Disabled Boat With Dozens of Starving Rohingya Refugees Spotted off Indonesia

A Rohingya activist group reported Wednesday that a powerless boat carrying more than 150 Rohingya refugees has been located close to Aceh, Indonesia. Two days ago, the vessel was reported drifting in Indian waters around Andaman Islands without food and water.

“The boat is no longer located in India’s SAR region but close to Aceh, in Malaysia’s SAR region,” Chris Lewa, director of the Arakan Project, which works in support of Rohingyas and monitors the movement of the refugees around southeast Asia, told VOA.

On December 16, the United Nations issued a statement urging countries in the region to assist the boat, which had sailed from Bangladesh and had been drifting without power for two weeks around the Andaman Sea.

“Several reports indicate dozens of people have already died during this ordeal, while survivors are hungry and thirsty without access to food and water and suffering from sickness,” the U.N. statement said. “Quick action is needed to save lives and avoid further deaths.”

‘We are starving to death’

On Tuesday, quoting Rohingya support groups and a Bangladesh-based Rohingya activist, news reports said that the boat, with its engine not functioning for several days and carrying around 150 refugees was stranded off India’s Andaman Islands.

Mohammed Rezuwan Khan, a Rohingya activist in Cox’s Bazar, Bangladesh, where more than 1 million Rohingya refugees live in squalid camps after fleeing violence in Myanmar, told reporters on Tuesday that he had spoken to the captain of the boat by phone on Sunday and knew that for eight to 10 days they had been without food and water and three people had died.

Khan said the captain of the boat told him: “Please arrange to rescue us immediately. We are starving to death.”

Khan told VOA Tuesday that the boat had left Bangladesh in November and was bound for Indonesia from where the refugees had planned to land in Malaysia.

“As I spoke to the boatman, I overheard men and women passengers crying for help. ‘We are starving to death. Please rescue us.’ They were crying,” Khan told VOA.

Reuters, quoting Lewa of Arakan Project, reported early Wednesday that as many as 20 people on the boat might have died.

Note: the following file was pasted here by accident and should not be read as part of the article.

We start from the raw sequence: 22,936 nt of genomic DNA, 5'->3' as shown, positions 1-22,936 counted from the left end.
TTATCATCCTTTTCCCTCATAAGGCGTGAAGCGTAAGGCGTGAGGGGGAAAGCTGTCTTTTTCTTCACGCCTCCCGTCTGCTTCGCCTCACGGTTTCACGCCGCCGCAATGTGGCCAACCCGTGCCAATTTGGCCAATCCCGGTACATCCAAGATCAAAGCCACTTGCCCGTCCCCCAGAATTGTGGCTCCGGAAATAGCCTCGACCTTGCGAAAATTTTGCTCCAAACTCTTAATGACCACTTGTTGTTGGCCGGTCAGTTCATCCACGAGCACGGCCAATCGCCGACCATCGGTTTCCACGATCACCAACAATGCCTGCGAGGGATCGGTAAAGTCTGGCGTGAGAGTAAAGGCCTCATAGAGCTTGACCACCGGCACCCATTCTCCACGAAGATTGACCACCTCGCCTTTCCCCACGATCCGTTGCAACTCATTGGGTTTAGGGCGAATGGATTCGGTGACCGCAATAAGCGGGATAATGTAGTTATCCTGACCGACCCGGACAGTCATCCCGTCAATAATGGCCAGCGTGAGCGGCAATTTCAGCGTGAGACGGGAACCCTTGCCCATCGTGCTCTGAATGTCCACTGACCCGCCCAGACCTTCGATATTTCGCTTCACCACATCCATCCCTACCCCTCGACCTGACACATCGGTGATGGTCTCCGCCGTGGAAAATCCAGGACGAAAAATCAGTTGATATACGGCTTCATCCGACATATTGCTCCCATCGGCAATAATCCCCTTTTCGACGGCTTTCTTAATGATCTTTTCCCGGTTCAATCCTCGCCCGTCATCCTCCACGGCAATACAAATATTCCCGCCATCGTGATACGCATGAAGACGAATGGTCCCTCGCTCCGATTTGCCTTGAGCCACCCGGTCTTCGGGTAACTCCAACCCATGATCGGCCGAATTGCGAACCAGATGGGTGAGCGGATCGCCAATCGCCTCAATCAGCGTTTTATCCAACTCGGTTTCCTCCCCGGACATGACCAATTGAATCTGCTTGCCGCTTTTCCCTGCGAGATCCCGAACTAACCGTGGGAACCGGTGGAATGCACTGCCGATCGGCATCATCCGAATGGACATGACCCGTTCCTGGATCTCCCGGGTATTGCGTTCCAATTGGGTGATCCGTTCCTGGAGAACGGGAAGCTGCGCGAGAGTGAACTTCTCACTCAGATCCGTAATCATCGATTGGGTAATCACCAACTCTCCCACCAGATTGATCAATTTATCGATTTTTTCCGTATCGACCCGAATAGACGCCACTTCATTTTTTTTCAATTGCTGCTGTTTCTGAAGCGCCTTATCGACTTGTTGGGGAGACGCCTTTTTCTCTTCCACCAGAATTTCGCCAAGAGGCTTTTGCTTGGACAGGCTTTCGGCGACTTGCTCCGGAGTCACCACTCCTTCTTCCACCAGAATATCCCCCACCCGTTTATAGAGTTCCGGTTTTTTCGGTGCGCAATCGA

Adrift up to three weeks

While many were speculating that the boat soon would be rescued by the Indian Coast Guard in Indian waters, Arakan Project reported to VOA late Wednesday that the disabled boat had been spotted close to Aceh, the northern tip of Indonesia, in the previous few hours and had not yet received any aid.

“This Rohingya boat in distress has now been adrift for up to three weeks despite repeated appeals for rescue,” Lewa told VOA.

She said that it was appalling that several countries in the ASEAN region had not bothered to search for the refugees and provide basic life-saving assistance even though its location had been transmitted on a regular basis.

“For the sake of humanity, I urge Malaysia and/or Indonesia to immediately send a rescue mission and allow them to disembark safely,” she added.

To escape hardship in the congested refugee camps in Bangladesh, many Muslim Rohingyas seek to flee to Muslim-majority Malaysia, where several thousand members of the community live. Human traffickers operate illegal boat ferries across the sea to take refugees from Bangladesh to Malaysia.

The journey aboard the illegal ferries is fraught with life-threatening risks, and hundreds have died during the journey in the past years.

According to a U.N. refugee agency report, since January this year, at least 161 mostly Rohingya refugees died or went missing during their perilous journey from Bangladesh and Myanmar to Malaysia.

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